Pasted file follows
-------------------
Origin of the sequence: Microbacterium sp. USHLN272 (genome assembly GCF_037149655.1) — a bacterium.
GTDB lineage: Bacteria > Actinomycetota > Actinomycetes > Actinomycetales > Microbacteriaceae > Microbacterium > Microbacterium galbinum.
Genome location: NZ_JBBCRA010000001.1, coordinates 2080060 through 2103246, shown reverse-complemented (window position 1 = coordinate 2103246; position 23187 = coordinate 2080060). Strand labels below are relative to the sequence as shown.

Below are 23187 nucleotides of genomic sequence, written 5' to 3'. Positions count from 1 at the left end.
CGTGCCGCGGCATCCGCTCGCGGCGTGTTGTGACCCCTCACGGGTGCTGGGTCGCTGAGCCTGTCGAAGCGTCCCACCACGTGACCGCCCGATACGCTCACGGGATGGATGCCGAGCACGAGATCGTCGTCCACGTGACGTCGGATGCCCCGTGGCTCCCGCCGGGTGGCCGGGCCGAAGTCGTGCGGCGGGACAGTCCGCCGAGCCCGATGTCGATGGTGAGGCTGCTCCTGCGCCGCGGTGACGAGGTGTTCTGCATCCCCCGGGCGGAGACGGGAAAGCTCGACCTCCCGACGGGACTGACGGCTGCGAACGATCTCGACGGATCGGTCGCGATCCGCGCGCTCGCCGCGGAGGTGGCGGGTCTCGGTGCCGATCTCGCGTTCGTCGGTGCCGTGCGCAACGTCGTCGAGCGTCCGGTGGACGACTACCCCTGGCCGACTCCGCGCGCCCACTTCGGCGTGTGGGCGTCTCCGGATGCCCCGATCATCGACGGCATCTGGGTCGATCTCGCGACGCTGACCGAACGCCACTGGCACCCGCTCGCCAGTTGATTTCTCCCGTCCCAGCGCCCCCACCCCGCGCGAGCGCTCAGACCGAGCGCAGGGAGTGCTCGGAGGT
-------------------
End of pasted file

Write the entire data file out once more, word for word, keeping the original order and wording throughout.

Origin of the sequence: Microbacterium sp. USHLN272 (genome assembly GCF_037149655.1) — a bacterium.
GTDB lineage: Bacteria > Actinomycetota > Actinomycetes > Actinomycetales > Microbacteriaceae > Microbacterium > Microbacterium galbinum.
Genome location: NZ_JBBCRA010000001.1, coordinates 2080060 through 2103246, shown reverse-complemented (window position 1 = coordinate 2103246; position 23187 = coordinate 2080060). Strand labels below are relative to the sequence as shown.

Below are 23187 nucleotides of genomic sequence, written 5' to 3'. Positions count from 1 at the left end.
CGTGCCGCGGCATCCGCTCGCGGCGTGTTGTGACCCCTCACGGGTGCTGGGTCGCTGAGCCTGTCGAAGCGTCCCACCACGTGACCGCCCGATACGCTCACGGGATGGATGCCGAGCACGAGATCGTCGTCCACGTGACGTCGGATGCCCCGTGGCTCCCGCCGGGTGGCCGGGCCGAAGTCGTGCGGCGGGACAGTCCGCCGAGCCCGATGTCGATGGTGAGGCTGCTCCTGCGCCGCGGTGACGAGGTGTTCTGCATCCCCCGGGCGGAGACGGGAAAGCTCGACCTCCCGACGGGACTGACGGCTGCGAACGATCTCGACGGATCGGTCGCGATCCGCGCGCTCGCCGCGGAGGTGGCGGGTCTCGGTGCCGATCTCGCGTTCGTCGGTGCCGTGCGCAACGTCGTCGAGCGTCCGGTGGACGACTACCCCTGGCCGACTCCGCGCGCCCACTTCGGCGTGTGGGCGTCTCCGGATGCCCCGATCATCGACGGCATCTGGGTCGATCTCGCGACGCTGACCGAACGCCACTGGCACCCGCTCGCCAGTTGATTTCTCCCGTCCCAGCGCCCCCACCCCGCGCGAGCGCTCAGACCGAGCGCAGGGAGTGCTCGGAGGT